Pulse@MassChallenge Pulls Heavily From MA for First Group of Startups

[Updated 12/13/16, 9:30 am, with link to list of companies.] Today MassChallenge revealed the 31 startups chosen for the inaugural six-month session of its new Boston digital health lab, Pulse@MassChallenge, and there are a lot of familiar faces.

Eight of the companies that will participate are alumni of MassChallenge’s main startup accelerator program in Boston.

“In many ways, Pulse@MassChallenge acts as a critical next step for digital health startups engaged in our early-stage accelerators around the world,” said Nick Dougherty, Pulse@MassChallenge program director, in an e-mail message. “We’re really looking forward to seeing some familiar faces and providing the level of support that later-stage companies in the space need to succeed.”

The lab’s first class also has a strong New England flavor: 22 of the companies are based in Massachusetts or have an office in the state; one is from Vermont; one is from Rhode Island; and one is from Connecticut.

The other firms hail from New York, Texas, California, Pennsylvania, Illinois, Wisconsin, and Israel. (That last one also has an office in Massachusetts.)

The 31 companies were selected from more than 430 applicants from around the world, MassChallenge said. (View the full list of selected companies here.)

The companies accepted into the program include Redox, whose software enables healthcare applications to access data from electronic health record systems; Cake, which makes software that helps guide people through end-of-life planning; Rendever, which creates virtual reality experiences for people living in nursing homes and assisted living communities; and Neuroelectrics, which is developing technologies for brain monitoring and stimulation.

The new digital health lab has many features similar to MassChallenge’s other programs. Startups will receive access to office space and mentors; connections with potential investors and customers; and cash prizes and other resources. Early-stage companies don’t give up any equity to participate.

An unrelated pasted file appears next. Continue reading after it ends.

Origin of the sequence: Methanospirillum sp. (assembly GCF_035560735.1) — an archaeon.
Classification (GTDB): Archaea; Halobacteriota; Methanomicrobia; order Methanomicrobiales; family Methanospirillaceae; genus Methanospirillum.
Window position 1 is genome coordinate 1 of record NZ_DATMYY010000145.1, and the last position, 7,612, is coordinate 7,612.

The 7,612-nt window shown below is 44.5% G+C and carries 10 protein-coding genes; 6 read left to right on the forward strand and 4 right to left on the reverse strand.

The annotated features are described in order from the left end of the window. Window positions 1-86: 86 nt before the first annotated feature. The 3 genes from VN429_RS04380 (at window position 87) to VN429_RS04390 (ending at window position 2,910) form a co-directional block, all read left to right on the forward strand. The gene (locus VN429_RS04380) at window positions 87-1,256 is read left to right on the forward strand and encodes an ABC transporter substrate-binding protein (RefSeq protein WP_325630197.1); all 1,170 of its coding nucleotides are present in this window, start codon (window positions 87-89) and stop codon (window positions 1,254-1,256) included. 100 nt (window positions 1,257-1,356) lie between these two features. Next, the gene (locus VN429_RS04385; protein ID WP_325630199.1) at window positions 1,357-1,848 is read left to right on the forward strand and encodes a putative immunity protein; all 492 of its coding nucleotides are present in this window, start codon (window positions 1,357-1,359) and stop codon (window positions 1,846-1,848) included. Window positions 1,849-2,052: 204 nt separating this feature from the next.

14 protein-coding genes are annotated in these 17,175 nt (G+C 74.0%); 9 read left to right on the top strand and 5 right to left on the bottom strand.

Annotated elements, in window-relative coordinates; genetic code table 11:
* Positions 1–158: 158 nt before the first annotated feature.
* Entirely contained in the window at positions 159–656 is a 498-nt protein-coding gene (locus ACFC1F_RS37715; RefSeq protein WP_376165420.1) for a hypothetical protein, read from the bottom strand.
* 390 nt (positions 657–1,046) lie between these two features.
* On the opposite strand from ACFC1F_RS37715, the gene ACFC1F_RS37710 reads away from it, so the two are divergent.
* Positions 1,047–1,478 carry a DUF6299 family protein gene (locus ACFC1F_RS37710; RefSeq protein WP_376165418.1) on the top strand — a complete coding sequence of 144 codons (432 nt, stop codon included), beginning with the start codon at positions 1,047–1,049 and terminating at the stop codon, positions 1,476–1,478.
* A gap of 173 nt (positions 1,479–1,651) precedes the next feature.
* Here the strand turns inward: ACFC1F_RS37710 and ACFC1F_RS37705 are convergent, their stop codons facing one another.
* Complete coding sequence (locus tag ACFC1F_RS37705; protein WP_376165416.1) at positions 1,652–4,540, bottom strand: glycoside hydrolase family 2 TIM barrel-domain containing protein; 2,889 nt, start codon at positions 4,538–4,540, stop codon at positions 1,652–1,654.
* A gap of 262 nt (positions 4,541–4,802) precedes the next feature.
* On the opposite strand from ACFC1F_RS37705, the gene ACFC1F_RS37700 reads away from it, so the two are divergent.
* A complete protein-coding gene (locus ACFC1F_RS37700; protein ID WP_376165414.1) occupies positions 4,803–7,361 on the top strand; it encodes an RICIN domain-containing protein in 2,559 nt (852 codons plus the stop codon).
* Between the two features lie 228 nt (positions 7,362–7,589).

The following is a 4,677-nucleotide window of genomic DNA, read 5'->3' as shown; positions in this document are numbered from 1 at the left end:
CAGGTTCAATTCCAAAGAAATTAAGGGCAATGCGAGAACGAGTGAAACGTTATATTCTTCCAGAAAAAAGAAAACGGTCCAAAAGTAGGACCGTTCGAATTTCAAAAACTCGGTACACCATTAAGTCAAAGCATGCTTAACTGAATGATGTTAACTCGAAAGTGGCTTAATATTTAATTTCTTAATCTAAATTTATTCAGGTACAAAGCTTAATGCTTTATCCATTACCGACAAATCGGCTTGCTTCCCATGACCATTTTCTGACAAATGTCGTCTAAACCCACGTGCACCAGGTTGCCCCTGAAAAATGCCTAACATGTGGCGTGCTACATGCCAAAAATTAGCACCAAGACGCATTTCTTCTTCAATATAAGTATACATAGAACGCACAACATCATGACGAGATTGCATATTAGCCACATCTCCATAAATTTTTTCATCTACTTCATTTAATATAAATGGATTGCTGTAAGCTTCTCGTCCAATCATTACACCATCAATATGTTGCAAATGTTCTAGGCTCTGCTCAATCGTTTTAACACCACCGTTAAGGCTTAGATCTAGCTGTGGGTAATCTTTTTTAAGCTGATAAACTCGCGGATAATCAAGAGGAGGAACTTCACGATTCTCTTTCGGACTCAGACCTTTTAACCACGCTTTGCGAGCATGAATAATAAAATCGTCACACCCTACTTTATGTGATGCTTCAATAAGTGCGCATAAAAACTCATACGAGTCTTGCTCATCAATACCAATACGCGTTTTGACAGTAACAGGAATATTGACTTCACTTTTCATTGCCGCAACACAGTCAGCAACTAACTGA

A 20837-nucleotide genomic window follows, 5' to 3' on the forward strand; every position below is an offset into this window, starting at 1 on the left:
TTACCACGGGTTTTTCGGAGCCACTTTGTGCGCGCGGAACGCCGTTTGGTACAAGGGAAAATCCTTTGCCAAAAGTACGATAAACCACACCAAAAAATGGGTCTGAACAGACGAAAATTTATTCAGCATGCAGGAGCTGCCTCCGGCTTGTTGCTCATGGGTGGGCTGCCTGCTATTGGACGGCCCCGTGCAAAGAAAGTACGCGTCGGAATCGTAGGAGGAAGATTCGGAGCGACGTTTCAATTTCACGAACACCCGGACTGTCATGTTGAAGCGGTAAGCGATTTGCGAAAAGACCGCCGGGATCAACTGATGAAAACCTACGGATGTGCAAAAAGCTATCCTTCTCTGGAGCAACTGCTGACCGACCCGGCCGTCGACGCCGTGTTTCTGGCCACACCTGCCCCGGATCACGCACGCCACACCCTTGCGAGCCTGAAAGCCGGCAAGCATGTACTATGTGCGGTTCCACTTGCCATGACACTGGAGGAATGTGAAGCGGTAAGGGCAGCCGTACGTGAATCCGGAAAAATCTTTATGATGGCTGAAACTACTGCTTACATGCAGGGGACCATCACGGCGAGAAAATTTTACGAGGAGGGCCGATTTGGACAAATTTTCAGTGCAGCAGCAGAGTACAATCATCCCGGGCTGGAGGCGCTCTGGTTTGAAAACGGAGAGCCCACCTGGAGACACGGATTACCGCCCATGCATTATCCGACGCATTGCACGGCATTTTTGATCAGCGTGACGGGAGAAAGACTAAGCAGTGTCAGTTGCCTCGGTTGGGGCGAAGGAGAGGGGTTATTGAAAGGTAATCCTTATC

But organizers aren’t calling Pulse@MassChallenge an accelerator. One interesting component that sets it apart from the typical accelerator is that each digital health startup accepted into the program gets matched with a partner organization—such as a hospital, insurer, larger tech company, nonprofit, or government entity—to achieve mutually agreed upon objectives by the end of the six-month session, Dougherty  (pictured above) has said. This might include co-developing new technologies or applying a startup’s product or service toward solving a problem for the partner. (Dougherty declined to share specific examples for now.)

The first Pulse@MassChallenge session will run from January through June, which is longer than the typical four-month accelerator program run by MassChallenge. The lab is based at an 8,000-square-foot space at the Hatch Fenway offices in the Landmark Center in Boston.

Pulse@MassChallenge is part of a broader initiative aimed at raising Massachusetts’s stature and impact in the digital health sector. The effort is backed by the state, the city of Boston, the Massachusetts Competitive Partnership (MACP), MassChallenge, and stakeholders in healthcare, academia, and industry. Other components of the initiative include a nearly $26 million venture fund that will invest in healthtech startups in Massachusetts.

Jeff Engel is a senior editor at Xconomy. Email: jengel@xconomy.com Follow @JeffEngelXcon

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